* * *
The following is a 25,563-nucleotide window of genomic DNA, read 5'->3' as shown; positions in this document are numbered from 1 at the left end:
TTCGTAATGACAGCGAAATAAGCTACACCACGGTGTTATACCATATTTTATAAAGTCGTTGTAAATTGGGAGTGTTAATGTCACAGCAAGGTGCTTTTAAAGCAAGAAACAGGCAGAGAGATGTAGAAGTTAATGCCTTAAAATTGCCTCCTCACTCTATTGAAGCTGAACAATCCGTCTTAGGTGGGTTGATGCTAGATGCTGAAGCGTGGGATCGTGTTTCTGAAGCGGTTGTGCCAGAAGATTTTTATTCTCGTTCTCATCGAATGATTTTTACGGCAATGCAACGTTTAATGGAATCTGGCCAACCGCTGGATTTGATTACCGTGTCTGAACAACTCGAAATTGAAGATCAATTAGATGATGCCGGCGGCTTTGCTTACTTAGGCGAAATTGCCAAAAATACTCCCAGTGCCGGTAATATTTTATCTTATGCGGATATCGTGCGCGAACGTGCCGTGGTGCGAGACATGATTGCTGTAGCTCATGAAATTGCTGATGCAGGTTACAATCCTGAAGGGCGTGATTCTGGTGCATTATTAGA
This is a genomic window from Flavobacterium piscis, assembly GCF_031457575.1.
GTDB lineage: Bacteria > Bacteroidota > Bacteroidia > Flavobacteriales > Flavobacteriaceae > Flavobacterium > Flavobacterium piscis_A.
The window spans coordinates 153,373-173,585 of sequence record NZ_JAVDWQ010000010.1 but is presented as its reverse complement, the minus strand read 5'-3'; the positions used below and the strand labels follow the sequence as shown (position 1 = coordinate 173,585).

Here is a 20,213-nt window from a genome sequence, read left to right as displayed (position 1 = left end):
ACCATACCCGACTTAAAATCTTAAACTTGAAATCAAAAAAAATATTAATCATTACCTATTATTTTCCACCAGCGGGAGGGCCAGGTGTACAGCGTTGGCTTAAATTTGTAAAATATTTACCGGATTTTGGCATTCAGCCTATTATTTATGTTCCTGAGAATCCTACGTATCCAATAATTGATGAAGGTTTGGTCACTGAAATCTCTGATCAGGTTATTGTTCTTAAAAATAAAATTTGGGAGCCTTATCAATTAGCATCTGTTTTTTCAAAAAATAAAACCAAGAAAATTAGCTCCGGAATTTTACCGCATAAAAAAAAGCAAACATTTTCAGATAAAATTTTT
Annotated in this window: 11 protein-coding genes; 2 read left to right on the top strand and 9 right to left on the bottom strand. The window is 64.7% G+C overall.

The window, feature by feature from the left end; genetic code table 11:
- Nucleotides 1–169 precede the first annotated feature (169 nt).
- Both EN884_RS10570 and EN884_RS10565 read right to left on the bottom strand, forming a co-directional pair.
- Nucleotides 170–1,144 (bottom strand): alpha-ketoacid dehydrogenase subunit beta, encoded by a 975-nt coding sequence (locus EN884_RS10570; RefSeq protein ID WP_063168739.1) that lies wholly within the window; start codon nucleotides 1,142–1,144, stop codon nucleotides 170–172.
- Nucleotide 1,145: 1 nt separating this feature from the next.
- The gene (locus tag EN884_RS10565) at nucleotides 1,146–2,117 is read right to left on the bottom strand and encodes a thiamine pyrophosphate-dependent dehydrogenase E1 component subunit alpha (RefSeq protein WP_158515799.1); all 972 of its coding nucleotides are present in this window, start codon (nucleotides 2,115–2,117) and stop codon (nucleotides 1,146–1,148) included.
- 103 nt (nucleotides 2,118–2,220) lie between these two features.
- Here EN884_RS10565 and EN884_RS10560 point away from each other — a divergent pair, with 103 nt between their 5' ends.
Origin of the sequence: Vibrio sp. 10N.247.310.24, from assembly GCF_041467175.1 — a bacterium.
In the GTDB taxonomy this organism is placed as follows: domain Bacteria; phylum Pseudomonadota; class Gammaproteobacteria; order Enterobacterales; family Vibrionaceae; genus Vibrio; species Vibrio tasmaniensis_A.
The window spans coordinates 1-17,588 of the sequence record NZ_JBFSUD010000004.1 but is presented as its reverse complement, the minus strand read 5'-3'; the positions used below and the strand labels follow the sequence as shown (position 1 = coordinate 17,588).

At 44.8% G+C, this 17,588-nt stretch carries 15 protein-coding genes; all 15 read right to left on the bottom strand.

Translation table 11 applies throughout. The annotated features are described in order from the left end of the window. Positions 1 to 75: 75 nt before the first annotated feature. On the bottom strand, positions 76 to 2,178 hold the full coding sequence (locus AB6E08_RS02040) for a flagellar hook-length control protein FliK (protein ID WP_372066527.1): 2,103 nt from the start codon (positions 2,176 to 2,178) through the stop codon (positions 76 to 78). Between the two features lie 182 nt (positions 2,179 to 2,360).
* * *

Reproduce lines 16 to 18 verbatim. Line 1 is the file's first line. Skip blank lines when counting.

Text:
- Here EN884_RS10565 and EN884_RS10560 point away from each other — a divergent pair, with 103 nt between their 5' ends.
Origin of the sequence: Vibrio sp. 10N.247.310.24, from assembly GCF_041467175.1 — a bacterium.
In the GTDB taxonomy this organism is placed as follows: domain Bacteria; phylum Pseudomonadota; class Gammaproteobacteria; order Enterobacterales; family Vibrionaceae; genus Vibrio; species Vibrio tasmaniensis_A.